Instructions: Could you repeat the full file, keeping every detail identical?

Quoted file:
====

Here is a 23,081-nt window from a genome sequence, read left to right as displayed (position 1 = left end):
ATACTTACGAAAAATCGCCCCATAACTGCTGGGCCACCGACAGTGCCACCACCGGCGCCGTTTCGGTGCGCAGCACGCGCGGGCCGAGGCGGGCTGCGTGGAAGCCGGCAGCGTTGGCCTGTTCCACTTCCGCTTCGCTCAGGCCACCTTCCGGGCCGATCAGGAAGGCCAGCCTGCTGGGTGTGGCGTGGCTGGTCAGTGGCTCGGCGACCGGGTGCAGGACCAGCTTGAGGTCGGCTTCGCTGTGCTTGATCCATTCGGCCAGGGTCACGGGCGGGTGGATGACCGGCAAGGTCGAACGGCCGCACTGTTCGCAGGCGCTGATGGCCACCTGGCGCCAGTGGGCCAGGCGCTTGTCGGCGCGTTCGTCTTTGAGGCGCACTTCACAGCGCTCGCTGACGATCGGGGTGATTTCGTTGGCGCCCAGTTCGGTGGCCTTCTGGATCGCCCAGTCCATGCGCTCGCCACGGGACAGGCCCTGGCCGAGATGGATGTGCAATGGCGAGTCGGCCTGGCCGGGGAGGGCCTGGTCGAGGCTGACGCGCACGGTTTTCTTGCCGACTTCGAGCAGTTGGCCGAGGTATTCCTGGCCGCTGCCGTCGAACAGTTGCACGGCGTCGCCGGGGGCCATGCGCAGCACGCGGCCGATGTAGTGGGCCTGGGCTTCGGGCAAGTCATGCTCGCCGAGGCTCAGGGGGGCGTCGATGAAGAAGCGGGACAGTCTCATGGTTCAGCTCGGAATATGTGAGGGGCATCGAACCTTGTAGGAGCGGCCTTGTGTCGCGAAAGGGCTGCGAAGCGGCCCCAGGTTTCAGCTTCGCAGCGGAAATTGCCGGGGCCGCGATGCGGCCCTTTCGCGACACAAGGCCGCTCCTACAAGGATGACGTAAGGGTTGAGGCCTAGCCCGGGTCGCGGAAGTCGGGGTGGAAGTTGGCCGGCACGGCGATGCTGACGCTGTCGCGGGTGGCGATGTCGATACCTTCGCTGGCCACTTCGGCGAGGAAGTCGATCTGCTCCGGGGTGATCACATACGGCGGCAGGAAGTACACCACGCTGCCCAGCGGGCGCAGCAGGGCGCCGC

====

Here is a 23,081-nt window from a genome sequence, read left to right as displayed (position 1 = left end):
ATACTTACGAAAAATCGCCCCATAACTGCTGGGCCACCGACAGTGCCACCACCGGCGCCGTTTCGGTGCGCAGCACGCGCGGGCCGAGGCGGGCTGCGTGGAAGCCGGCAGCGTTGGCCTGTTCCACTTCCGCTTCGCTCAGGCCACCTTCCGGGCCGATCAGGAAGGCCAGCCTGCTGGGTGTGGCGTGGCTGGTCAGTGGCTCGGCGACCGGGTGCAGGACCAGCTTGAGGTCGGCTTCGCTGTGCTTGATCCATTCGGCCAGGGTCACGGGCGGGTGGATGACCGGCAAGGTCGAACGGCCGCACTGTTCGCAGGCGCTGATGGCCACCTGGCGCCAGTGGGCCAGGCGCTTGTCGGCGCGTTCGTCTTTGAGGCGCACTTCACAGCGCTCGCTGACGATCGGGGTGATTTCGTTGGCGCCCAGTTCGGTGGCCTTCTGGATCGCCCAGTCCATGCGCTCGCCACGGGACAGGCCCTGGCCGAGATGGATGTGCAATGGCGAGTCGGCCTGGCCGGGGAGGGCCTGGTCGAGGCTGACGCGCACGGTTTTCTTGCCGACTTCGAGCAGTTGGCCGAGGTATTCCTGGCCGCTGCCGTCGAACAGTTGCACGGCGTCGCCGGGGGCCATGCGCAGCACGCGGCCGATGTAGTGGGCCTGGGCTTCGGGCAAGTCATGCTCGCCGAGGCTCAGGGGGGCGTCGATGAAGAAGCGGGACAGTCTCATGGTTCAGCTCGGAATATGTGAGGGGCATCGAACCTTGTAGGAGCGGCCTTGTGTCGCGAAAGGGCTGCGAAGCGGCCCCAGGTTTCAGCTTCGCAGCGGAAATTGCCGGGGCCGCGATGCGGCCCTTTCGCGACACAAGGCCGCTCCTACAAGGATGACGTAAGGGTTGAGGCCTAGCCCGGGTCGCGGAAGTCGGGGTGGAAGTTGGCCGGCACGGCGATGCTGACGCTGTCGCGGGTGGCGATGTCGATACCTTCGCTGGCCACTTCGGCGAGGAAGTCGATCTGCTCCGGGGTGATCACATACGGCGGCAGGAAGTACACCACGCTGCCCAGCGGGCGCAGCAGGGCGCCGC